I believe that a woman, no matter what her economic circumstances, should have access to safe and dignified reproductive health care. I believe that a woman facing an unintended pregnancy is best suited to make decisions for herself and her family.
Since 1976, federal appropriations bills often have forbidden the use of federal funds to pay for an abortion, except in cases of incest or rape. This is known as the Hyde Amendment, after its author Henry Hyde (R-IL). It was an anti-choice response to the Roe v. Wade decision in 1973.
The ACA accomplished many wonderful things for women. It did not, however, change the status quo that stigmatizes and marginalizes abortion, given that it maintains policies that discriminate against women based on their insurance or income.
The ability to control whether and when to have a child are key to the physical, social and economic health of women and families, and access to legal, safe and affordable birth control and abortion are essential to guarantee that ability.
Every woman knows that the decision of whether or when to become a parent is the most personal and has lifelong gifts and impact. The decision affects her physical health and well-being as well as her family.
We will be better off as a country the more equal we are and the more opportunity we provide for the best and brightest to rise to the top, regardless of the economic station people are born into. Unfortunately, we've gotten away from this conviction over the last few decades.
While Roe v. Wade guaranteed that abortion was legal in America, the last four decades have been a struggle to ensure access to that right. As clergy, I see this problem with a pastoral eye. How is it just to deny a woman access to a constitutionally-protected right simply because she is poor?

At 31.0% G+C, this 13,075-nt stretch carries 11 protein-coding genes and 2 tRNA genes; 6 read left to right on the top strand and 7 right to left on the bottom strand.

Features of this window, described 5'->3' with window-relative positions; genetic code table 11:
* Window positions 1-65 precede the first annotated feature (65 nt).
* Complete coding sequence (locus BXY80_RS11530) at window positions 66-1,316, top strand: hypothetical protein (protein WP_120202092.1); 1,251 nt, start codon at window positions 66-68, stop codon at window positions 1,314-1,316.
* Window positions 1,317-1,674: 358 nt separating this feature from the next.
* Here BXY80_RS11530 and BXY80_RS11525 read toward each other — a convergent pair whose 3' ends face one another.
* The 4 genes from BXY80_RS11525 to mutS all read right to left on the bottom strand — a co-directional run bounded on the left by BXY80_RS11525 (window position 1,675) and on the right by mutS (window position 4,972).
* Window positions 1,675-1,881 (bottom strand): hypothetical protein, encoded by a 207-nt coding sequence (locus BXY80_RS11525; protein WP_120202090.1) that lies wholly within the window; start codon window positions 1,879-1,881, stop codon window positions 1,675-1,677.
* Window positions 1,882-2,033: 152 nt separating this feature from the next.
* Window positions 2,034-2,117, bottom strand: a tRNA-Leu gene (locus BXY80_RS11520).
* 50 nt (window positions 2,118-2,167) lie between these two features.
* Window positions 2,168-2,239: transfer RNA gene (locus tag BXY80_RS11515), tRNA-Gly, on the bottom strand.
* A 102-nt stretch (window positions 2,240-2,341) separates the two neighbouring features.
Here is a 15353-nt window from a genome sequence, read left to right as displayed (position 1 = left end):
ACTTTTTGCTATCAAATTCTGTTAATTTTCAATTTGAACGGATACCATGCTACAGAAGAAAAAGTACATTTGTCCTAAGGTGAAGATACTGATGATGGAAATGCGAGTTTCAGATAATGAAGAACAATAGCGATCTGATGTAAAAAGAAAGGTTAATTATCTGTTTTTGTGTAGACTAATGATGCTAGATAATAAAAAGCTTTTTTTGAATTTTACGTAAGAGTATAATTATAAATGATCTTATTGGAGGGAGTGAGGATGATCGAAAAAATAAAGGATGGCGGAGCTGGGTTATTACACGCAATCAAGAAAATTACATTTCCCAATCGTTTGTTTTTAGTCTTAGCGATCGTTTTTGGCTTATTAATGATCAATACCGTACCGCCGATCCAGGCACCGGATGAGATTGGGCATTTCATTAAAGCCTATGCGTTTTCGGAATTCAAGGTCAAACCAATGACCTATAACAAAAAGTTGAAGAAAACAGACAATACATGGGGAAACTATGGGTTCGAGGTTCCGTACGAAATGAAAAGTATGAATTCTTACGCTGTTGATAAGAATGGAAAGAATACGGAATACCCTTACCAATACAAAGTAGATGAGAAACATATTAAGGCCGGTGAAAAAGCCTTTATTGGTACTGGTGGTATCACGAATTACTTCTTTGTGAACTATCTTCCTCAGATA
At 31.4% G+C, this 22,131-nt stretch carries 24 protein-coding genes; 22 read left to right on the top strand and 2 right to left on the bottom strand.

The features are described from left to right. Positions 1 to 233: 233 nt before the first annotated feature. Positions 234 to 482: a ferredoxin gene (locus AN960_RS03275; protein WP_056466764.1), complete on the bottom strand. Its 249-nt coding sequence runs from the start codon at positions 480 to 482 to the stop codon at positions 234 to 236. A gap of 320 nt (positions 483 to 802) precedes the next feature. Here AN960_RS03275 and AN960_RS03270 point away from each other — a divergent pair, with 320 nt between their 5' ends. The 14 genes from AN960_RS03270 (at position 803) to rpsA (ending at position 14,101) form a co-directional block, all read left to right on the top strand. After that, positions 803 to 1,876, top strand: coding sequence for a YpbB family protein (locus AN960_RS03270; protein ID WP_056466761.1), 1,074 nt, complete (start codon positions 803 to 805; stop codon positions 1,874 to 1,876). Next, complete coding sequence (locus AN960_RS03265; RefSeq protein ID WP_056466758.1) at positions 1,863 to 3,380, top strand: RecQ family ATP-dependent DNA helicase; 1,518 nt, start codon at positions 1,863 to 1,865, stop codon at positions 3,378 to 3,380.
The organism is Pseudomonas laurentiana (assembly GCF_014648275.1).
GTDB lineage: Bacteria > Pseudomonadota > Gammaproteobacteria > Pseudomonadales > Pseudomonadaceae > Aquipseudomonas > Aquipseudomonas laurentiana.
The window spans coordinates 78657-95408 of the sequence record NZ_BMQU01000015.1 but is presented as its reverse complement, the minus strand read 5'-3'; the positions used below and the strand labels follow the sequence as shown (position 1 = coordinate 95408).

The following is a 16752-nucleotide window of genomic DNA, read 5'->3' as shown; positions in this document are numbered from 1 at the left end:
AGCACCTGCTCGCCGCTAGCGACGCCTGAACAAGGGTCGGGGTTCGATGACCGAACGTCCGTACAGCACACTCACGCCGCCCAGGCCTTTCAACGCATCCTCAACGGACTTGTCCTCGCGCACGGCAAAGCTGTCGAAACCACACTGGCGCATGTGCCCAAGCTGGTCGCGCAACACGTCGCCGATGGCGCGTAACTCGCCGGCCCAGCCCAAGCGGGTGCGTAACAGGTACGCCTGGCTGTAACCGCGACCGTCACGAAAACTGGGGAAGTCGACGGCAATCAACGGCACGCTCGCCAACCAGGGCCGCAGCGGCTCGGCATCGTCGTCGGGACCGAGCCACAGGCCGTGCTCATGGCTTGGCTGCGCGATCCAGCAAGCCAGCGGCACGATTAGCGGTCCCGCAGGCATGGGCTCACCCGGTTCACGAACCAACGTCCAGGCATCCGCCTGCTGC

Even if you're tired of the rhetoric, disappointed in your candidate, or just daunted by the length of the line or the ballot, please get to the polls to protect the rights of Florida's women and girls.
What is so amazing to me is that people like Todd Akin, and other men who preach the civic virtue of limited government in the private lives of citizens, seem all too willing to insert government into the most intimate private lives of women.
Thirty-five years ago, the U.S. Supreme Court upheld bans in public funding and insurance coverage of abortion in three separate cases. Since then, these decisions have left millions of women unable to access legal healthcare when they need it.
Would so many individuals -- 'Racers for the Cure' and celebrities alike -- rise up in protest? My guess is no, they would not -- and this is the power of the stigma around abortion. When access to health care is limited by money or geography, we cannot afford to limit it further with politics.
As evidenced by the budget showdown that took place last week in Washington, the Republican Party is doing everything in its power to ensure that there are more abortions than ever in the years to come.